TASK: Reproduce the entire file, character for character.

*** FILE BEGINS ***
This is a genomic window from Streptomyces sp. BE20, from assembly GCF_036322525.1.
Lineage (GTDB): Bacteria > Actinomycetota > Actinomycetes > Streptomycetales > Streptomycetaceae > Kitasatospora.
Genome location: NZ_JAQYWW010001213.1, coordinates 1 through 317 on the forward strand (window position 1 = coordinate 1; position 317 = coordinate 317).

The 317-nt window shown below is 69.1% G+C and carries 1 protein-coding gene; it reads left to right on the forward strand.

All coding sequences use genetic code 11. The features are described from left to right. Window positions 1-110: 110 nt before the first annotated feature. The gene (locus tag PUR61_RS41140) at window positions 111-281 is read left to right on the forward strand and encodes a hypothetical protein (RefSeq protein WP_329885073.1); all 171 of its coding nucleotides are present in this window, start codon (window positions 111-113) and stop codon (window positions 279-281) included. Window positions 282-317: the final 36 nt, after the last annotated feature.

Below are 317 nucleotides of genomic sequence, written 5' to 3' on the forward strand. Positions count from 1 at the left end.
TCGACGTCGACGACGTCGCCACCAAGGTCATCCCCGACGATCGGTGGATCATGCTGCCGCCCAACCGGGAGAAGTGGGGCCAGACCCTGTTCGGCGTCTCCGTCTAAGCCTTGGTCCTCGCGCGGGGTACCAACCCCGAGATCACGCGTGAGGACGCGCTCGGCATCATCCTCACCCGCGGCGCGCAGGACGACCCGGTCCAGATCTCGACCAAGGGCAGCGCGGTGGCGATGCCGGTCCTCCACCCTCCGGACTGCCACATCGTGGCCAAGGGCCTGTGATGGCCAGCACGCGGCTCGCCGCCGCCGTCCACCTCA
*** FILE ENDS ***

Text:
This is a genomic window from Streptomyces sp. BE20, from assembly GCF_036322525.1.
Lineage (GTDB): Bacteria > Actinomycetota > Actinomycetes > Streptomycetales > Streptomycetaceae > Kitasatospora.
Genome location: NZ_JAQYWW010001213.1, coordinates 1 through 317 on the forward strand (window position 1 = coordinate 1; position 317 = coordinate 317).

The 317-nt window shown below is 69.1% G+C and carries 1 protein-coding gene; it reads left to right on the forward strand.

All coding sequences use genetic code 11. The features are described from left to right. Window positions 1-110: 110 nt before the first annotated feature. The gene (locus tag PUR61_RS41140) at window positions 111-281 is read left to right on the forward strand and encodes a hypothetical protein (RefSeq protein WP_329885073.1); all 171 of its coding nucleotides are present in this window, start codon (window positions 111-113) and stop codon (window positions 279-281) included. Window positions 282-317: the final 36 nt, after the last annotated feature.

Below are 317 nucleotides of genomic sequence, written 5' to 3' on the forward strand. Positions count from 1 at the left end.
TCGACGTCGACGACGTCGCCACCAAGGTCATCCCCGACGATCGGTGGATCATGCTGCCGCCCAACCGGGAGAAGTGGGGCCAGACCCTGTTCGGCGTCTCCGTCTAAGCCTTGGTCCTCGCGCGGGGTACCAACCCCGAGATCACGCGTGAGGACGCGCTCGGCATCATCCTCACCCGCGGCGCGCAGGACGACCCGGTCCAGATCTCGACCAAGGGCAGCGCGGTGGCGATGCCGGTCCTCCACCCTCCGGACTGCCACATCGTGGCCAAGGGCCTGTGATGGCCAGCACGCGGCTCGCCGCCGCCGTCCACCTCA